A Curriculum Planning Guide for Nebraska Schools
Based on the Voluntary National Content Standards in Economics
National Council on Economic Education
The planning guide is designed to help educators target the economic concepts that should be introduced in the elementary grades. The concepts are based on national voluntary standards and can easily be used as districts and teachers revise their curriculum to meet the Nebraska Learns standards.
Teachers who would like help selecting teaching activities for classroom use should contact their nearest Center for Economic Education or use the Virtual Economic CD-ROM.
KINDERGARTEN GRADE 1 GRADE 2 GRADE 3 GRADE 4 GRADE 5 GRADE 6
At the completion of kindergarten students should know that
- People make choices because they can’t have everything they want.
- Economic wants are desires that can be satisfied by consuming a good, a service or leisure activity.
- Goods are objects that can satisfy people’s wants.
- Services are actions that can satisfy people’s wants.
At the completion of kindergarten students might use this knowledge to do the following assignments.
- Identify some choices they have made and explain why they had to make a choice.
- Match a list of wants with the correct examples of a good, service or leisure activity that satisfies each want.
- Create a collage representing goods that they or their families consume.
- Role-play services that they or their families consume.
At the completion of first grade students should know that
- People’s choices about what goods and services to buy and consume determine how resources will be used.
- Whatever a choice is made something is given up.
- The opportunity cost of a choice is the value of the best alternative given up.
- Productive resources are the natural resources, human resources, and capital goods available to make goods and services.
- Natural resources, such as land, are "gifts of nature;" they are present without human intervention.
- Human resources are the quality and quantity of human effort directed toward producing goods and services.
At the completion of first grade students might use this knowledge to do the following assignments.
- Explain why a choice must be made when given some land and a list of alternative uses for the land.
- Choose a toy from a list of four toys and state what was given up.
- Describe a situation that requires a choice, make a decision, and identify the opportunity cost.
- Identify examples of natural resources, human resources, and capital goods, used in the production of a given product.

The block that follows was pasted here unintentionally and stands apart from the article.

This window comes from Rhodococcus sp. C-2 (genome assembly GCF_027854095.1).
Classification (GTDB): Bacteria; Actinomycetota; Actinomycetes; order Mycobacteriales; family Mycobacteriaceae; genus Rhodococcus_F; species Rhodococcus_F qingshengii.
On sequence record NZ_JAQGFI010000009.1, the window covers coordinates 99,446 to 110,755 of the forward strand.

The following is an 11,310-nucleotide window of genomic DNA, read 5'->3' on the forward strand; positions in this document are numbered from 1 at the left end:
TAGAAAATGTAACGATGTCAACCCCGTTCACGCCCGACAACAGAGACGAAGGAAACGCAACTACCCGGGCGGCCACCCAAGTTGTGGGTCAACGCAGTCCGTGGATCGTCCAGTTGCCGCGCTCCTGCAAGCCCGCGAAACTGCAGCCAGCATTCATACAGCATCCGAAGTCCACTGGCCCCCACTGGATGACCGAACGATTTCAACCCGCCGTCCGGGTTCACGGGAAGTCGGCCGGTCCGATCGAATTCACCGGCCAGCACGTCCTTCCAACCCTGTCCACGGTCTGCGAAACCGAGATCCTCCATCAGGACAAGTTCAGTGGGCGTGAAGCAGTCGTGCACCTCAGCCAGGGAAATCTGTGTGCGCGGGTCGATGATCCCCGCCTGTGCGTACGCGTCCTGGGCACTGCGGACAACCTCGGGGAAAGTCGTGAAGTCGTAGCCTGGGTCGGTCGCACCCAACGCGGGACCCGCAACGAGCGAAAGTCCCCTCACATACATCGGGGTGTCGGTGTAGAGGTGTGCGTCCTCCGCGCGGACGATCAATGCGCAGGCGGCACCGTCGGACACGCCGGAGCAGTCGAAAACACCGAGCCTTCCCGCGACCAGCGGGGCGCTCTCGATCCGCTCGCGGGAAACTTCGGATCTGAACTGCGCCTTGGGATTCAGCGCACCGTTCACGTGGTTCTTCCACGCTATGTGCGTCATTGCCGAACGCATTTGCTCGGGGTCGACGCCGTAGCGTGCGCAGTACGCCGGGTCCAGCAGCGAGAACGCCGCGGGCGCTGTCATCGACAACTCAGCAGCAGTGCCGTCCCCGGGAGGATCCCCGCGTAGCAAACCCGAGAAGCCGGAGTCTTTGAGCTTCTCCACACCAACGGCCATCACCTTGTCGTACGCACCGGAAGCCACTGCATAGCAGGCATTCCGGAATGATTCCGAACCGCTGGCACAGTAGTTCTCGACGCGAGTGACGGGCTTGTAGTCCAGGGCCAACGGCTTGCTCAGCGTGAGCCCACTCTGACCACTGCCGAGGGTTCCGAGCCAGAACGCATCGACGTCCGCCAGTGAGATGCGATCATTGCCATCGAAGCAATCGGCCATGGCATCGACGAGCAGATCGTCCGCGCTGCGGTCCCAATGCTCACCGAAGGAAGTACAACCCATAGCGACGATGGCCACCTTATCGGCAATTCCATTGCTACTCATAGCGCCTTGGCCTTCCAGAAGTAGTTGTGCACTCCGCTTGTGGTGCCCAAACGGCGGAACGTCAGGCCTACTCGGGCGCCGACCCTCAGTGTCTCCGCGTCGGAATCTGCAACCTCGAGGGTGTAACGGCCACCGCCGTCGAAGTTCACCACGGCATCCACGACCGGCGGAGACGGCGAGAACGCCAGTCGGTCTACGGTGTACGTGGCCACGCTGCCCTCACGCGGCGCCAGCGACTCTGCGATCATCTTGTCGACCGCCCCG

- Use a resource map of the state to locate examples of natural resources.
- Draw pictures representing themselves as workers. Also identify examples of human resources used in the production of education at their school.
At the completion of second grade students should know that
- People who make goods and provide services are called producers.
- People whose wants are satisfied by using goods and services are called consumers.
- Most people produce and consume. As producers they make goods and services; as consumers they use goods and services.
- Producers use natural resources, human resources, and capital goods, (not money) to make goods and services.
- Labor is a human resource that is used to produce goods and services.
- People can earn income by exchanging their human resources (physical or mental work) for wages or salaries.
- Capital goods are goods that are produced and used to make other goods and services.
- Human capital refers to the quality of labor resources, which can be improved through investments in education, training, and health.
- Division of labor occurs when the production of a good is broken down into numerous separate tasks, with different workers performing each task.
- Specialization and division of labor usually increases the productivity of workers.
- Economic specialization occurs when people concentrate their production on fewer kinds of goods and services than they consume.
- Greater specialization leads to increasing interdependence among producers and consumers.
At the completion of second grade students might use this knowledge to do the following assignments.
- Identify producers of five different types of goods and five different types of services.
- Examine pictorial examples of people using goods and services and identify the goods and services being consumed.
- Identify people who are acting as consumers and provide examples of situations in which students were consumers of goods and services. Identify people who are acting as producers, and provide examples of situations in which students produced goods and services.
- Explain why, when given money, they are unable to produce paperweights to sell at the upcoming school craft fair unless they exchange the money for productive resources.
- Identify human resources in their community and the goods and services they produce.
- Collect data from adults regarding their reasons for working, analyze the data, and generalize about why people work.